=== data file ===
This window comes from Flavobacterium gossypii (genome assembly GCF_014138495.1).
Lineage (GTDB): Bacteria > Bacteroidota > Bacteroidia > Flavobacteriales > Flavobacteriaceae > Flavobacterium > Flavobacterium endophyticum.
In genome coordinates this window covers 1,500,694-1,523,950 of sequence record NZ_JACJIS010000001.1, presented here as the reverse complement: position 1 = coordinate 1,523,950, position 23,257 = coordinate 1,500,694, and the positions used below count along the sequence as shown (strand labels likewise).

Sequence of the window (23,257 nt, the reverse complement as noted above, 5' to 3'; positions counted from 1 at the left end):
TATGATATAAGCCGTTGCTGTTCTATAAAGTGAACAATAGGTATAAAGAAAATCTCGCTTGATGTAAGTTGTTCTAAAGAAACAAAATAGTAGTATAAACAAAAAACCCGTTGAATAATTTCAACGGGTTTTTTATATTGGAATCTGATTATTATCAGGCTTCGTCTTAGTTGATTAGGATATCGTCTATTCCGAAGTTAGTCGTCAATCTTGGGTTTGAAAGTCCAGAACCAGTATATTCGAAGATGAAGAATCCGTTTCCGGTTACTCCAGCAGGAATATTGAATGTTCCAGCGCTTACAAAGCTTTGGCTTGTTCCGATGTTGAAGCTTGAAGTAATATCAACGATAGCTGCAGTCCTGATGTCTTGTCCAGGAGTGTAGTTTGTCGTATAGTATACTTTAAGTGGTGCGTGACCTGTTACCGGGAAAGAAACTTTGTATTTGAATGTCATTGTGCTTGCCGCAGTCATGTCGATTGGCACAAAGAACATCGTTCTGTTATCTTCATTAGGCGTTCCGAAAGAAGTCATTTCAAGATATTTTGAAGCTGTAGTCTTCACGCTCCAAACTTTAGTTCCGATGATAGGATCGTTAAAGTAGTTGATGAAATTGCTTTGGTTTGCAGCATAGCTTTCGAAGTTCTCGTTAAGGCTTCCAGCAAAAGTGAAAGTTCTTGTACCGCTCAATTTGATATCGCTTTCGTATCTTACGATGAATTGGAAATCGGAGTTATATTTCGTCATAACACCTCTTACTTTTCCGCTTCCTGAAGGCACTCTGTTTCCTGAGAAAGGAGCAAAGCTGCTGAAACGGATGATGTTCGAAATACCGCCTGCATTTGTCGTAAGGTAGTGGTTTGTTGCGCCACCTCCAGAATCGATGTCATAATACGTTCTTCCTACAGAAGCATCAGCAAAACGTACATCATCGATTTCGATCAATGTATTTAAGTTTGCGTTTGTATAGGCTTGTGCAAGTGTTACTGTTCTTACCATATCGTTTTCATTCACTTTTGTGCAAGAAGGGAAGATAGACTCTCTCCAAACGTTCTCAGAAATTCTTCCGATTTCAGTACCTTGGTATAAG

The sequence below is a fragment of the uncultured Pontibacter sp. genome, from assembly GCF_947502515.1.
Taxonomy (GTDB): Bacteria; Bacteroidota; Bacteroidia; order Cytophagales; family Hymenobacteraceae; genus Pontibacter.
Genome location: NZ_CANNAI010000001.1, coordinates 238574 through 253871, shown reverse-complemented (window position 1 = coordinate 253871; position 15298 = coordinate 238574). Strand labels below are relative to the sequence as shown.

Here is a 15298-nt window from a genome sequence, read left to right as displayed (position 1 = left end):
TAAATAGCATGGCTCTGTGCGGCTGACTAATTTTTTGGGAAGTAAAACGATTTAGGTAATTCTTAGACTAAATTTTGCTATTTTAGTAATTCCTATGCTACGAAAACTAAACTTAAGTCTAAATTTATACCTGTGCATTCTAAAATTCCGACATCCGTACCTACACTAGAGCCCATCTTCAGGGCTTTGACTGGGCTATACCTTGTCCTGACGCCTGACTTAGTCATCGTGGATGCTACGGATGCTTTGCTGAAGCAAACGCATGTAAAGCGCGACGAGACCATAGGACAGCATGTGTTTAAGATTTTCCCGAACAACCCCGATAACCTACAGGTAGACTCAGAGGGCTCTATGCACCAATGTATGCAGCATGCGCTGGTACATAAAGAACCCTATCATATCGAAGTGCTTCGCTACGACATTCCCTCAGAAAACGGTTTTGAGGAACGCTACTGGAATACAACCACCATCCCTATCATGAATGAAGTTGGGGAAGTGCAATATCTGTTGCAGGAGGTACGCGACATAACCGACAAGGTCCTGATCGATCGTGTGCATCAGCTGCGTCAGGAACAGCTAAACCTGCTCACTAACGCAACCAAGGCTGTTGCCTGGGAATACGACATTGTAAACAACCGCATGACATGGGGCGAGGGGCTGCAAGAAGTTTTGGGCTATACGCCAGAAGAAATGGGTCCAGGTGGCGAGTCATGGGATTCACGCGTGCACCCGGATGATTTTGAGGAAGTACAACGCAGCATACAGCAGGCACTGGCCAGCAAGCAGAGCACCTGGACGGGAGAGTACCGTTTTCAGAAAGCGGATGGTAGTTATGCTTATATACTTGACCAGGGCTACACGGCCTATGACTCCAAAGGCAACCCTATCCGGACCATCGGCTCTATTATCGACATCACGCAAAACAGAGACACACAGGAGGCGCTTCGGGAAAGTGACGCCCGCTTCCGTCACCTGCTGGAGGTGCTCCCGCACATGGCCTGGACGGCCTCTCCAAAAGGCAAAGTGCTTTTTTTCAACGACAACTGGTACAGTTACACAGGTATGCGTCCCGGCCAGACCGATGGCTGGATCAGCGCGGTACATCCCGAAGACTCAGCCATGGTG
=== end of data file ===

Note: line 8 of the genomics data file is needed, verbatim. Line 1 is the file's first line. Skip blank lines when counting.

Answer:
Genome location: NZ_CANNAI010000001.1, coordinates 238574 through 253871, shown reverse-complemented (window position 1 = coordinate 253871; position 15298 = coordinate 238574). Strand labels below are relative to the sequence as shown.